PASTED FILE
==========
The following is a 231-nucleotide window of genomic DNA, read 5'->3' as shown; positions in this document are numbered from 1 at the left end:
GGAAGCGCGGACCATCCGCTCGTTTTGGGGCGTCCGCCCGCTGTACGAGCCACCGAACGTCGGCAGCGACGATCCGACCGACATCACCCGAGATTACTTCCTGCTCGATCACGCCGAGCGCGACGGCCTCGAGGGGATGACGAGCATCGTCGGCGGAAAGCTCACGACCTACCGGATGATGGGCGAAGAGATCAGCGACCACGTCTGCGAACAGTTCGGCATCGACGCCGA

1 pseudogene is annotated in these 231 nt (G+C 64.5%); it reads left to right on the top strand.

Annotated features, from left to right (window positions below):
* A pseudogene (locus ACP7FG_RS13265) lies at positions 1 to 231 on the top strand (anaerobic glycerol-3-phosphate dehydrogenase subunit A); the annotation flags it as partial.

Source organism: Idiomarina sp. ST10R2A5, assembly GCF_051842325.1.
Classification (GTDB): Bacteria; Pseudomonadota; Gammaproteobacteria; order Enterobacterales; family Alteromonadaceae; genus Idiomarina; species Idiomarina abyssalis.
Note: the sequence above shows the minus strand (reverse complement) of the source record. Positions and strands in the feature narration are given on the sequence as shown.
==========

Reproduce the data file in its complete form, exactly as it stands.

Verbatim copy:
The following is a 231-nucleotide window of genomic DNA, read 5'->3' as shown; positions in this document are numbered from 1 at the left end:
GGAAGCGCGGACCATCCGCTCGTTTTGGGGCGTCCGCCCGCTGTACGAGCCACCGAACGTCGGCAGCGACGATCCGACCGACATCACCCGAGATTACTTCCTGCTCGATCACGCCGAGCGCGACGGCCTCGAGGGGATGACGAGCATCGTCGGCGGAAAGCTCACGACCTACCGGATGATGGGCGAAGAGATCAGCGACCACGTCTGCGAACAGTTCGGCATCGACGCCGA

1 pseudogene is annotated in these 231 nt (G+C 64.5%); it reads left to right on the top strand.

Annotated features, from left to right (window positions below):
* A pseudogene (locus ACP7FG_RS13265) lies at positions 1 to 231 on the top strand (anaerobic glycerol-3-phosphate dehydrogenase subunit A); the annotation flags it as partial.

Source organism: Idiomarina sp. ST10R2A5, assembly GCF_051842325.1.
Classification (GTDB): Bacteria; Pseudomonadota; Gammaproteobacteria; order Enterobacterales; family Alteromonadaceae; genus Idiomarina; species Idiomarina abyssalis.
Note: the sequence above shows the minus strand (reverse complement) of the source record. Positions and strands in the feature narration are given on the sequence as shown.